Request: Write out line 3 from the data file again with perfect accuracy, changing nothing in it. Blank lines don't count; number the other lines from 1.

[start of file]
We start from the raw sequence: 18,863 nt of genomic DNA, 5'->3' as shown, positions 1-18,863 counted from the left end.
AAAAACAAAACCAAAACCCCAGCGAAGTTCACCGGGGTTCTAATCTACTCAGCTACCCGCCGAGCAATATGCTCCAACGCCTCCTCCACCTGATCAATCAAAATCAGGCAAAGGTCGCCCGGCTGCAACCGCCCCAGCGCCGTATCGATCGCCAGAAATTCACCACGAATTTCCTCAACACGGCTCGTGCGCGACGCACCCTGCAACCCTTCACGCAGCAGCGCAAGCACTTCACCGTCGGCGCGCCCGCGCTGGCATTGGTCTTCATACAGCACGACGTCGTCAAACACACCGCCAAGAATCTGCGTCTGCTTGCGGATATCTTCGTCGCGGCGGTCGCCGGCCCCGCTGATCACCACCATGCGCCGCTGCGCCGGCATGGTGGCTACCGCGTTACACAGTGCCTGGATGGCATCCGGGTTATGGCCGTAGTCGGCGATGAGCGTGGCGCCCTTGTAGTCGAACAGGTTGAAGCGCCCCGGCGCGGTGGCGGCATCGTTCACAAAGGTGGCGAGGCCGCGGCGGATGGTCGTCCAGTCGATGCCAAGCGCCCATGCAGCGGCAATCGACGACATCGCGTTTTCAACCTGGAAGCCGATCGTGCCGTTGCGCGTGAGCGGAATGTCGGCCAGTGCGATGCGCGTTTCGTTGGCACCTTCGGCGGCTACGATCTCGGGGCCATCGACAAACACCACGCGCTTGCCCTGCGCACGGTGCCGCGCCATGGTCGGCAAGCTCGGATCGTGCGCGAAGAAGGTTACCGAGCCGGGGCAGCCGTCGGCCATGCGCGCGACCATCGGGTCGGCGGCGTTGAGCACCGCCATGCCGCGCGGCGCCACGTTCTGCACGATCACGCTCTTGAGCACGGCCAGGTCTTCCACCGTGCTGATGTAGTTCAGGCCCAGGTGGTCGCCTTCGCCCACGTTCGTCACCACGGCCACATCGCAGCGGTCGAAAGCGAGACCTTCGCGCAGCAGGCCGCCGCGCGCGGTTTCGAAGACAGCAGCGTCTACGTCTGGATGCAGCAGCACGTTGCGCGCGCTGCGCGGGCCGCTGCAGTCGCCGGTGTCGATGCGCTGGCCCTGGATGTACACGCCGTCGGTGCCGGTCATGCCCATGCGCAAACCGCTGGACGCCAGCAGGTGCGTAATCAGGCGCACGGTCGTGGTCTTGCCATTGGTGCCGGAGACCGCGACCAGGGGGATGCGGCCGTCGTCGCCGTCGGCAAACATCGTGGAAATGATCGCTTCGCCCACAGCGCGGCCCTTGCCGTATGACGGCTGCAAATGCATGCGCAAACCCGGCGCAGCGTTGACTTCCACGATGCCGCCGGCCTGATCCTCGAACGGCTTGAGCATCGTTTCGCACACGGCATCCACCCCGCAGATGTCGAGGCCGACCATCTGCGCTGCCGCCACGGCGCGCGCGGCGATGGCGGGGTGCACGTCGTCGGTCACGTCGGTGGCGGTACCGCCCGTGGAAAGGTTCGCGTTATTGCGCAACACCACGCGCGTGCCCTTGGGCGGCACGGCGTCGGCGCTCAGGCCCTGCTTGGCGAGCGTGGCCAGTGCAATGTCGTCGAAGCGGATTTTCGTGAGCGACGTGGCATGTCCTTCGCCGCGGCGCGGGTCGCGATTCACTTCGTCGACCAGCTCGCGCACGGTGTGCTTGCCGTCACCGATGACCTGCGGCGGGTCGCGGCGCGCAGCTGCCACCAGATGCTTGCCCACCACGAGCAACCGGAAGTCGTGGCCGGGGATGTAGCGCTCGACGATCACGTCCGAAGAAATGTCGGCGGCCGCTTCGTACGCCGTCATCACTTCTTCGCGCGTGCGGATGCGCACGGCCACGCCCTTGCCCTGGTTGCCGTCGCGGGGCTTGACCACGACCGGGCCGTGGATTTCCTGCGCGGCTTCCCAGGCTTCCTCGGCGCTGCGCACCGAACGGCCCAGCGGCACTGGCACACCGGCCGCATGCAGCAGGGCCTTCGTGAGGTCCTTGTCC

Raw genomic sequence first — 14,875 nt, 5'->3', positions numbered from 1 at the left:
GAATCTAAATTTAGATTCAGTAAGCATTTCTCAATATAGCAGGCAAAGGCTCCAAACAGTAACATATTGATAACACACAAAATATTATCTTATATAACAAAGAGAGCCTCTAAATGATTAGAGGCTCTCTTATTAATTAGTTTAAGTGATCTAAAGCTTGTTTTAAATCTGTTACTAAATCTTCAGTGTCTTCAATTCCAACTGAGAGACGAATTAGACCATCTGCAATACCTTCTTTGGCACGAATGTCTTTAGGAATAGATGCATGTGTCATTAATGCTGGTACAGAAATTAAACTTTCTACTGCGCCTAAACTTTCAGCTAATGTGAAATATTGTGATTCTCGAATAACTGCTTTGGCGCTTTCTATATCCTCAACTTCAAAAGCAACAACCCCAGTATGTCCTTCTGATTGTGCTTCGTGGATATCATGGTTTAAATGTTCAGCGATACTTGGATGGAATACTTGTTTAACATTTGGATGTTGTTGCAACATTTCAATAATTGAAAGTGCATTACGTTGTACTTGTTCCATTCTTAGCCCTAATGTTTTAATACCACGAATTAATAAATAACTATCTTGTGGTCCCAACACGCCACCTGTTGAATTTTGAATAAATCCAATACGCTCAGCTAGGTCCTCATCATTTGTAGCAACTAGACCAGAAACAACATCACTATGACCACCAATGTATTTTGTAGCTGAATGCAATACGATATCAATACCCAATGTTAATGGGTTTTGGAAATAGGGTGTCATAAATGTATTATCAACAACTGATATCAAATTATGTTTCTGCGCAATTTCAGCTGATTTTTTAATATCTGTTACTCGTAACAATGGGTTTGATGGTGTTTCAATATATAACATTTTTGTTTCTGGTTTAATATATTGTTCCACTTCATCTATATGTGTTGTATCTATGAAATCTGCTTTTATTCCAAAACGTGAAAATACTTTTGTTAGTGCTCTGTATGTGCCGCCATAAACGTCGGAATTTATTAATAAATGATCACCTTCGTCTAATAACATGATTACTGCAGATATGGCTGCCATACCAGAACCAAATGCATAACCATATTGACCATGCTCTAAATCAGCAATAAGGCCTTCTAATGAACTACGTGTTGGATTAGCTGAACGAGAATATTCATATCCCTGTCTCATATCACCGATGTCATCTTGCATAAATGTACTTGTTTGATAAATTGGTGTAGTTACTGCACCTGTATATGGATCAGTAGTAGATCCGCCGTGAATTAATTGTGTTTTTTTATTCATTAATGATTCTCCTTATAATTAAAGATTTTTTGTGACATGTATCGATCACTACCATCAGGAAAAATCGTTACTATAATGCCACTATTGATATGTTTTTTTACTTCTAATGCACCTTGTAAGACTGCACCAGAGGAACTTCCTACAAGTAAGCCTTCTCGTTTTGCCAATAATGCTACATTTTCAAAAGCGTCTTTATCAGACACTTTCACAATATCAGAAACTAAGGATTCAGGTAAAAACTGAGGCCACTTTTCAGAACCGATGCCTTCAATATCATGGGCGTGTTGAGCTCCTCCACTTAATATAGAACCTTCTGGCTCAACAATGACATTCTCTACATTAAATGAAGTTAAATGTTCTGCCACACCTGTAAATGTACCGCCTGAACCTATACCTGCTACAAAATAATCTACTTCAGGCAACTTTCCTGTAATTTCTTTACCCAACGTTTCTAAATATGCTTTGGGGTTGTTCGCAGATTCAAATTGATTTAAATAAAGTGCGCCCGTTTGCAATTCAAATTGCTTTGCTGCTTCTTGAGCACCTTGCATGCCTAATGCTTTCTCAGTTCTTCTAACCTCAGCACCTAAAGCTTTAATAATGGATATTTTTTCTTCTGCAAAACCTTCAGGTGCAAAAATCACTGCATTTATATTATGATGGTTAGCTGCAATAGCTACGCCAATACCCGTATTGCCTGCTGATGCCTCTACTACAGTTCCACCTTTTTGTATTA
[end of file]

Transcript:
Raw genomic sequence first — 14,875 nt, 5'->3', positions numbered from 1 at the left: